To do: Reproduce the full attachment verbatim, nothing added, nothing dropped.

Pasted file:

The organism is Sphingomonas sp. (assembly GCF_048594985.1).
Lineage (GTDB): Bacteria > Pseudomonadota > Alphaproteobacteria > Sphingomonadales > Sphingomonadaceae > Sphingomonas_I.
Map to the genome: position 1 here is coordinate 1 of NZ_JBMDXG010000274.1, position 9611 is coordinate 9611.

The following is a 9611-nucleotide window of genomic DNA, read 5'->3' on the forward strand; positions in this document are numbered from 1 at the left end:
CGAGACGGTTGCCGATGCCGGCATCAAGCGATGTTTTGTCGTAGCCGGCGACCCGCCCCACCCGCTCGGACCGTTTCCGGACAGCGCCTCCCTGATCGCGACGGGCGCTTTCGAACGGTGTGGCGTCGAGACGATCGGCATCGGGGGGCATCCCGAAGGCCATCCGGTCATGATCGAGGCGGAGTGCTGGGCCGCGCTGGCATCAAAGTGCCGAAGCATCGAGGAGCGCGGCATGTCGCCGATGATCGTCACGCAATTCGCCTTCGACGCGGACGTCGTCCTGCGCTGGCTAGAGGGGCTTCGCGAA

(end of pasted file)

The organism is Sphingomonas sp. (assembly GCF_048594985.1).
Lineage (GTDB): Bacteria > Pseudomonadota > Alphaproteobacteria > Sphingomonadales > Sphingomonadaceae > Sphingomonas_I.
Map to the genome: position 1 here is coordinate 1 of NZ_JBMDXG010000274.1, position 9611 is coordinate 9611.

The following is a 9611-nucleotide window of genomic DNA, read 5'->3' on the forward strand; positions in this document are numbered from 1 at the left end:
CGAGACGGTTGCCGATGCCGGCATCAAGCGATGTTTTGTCGTAGCCGGCGACCCGCCCCACCCGCTCGGACCGTTTCCGGACAGCGCCTCCCTGATCGCGACGGGCGCTTTCGAACGGTGTGGCGTCGAGACGATCGGCATCGGGGGGCATCCCGAAGGCCATCCGGTCATGATCGAGGCGGAGTGCTGGGCCGCGCTGGCATCAAAGTGCCGAAGCATCGAGGAGCGCGGCATGTCGCCGATGATCGTCACGCAATTCGCCTTCGACGCGGACGTCGTCCTGCGCTGGCTAGAGGGGCTTCGCGAA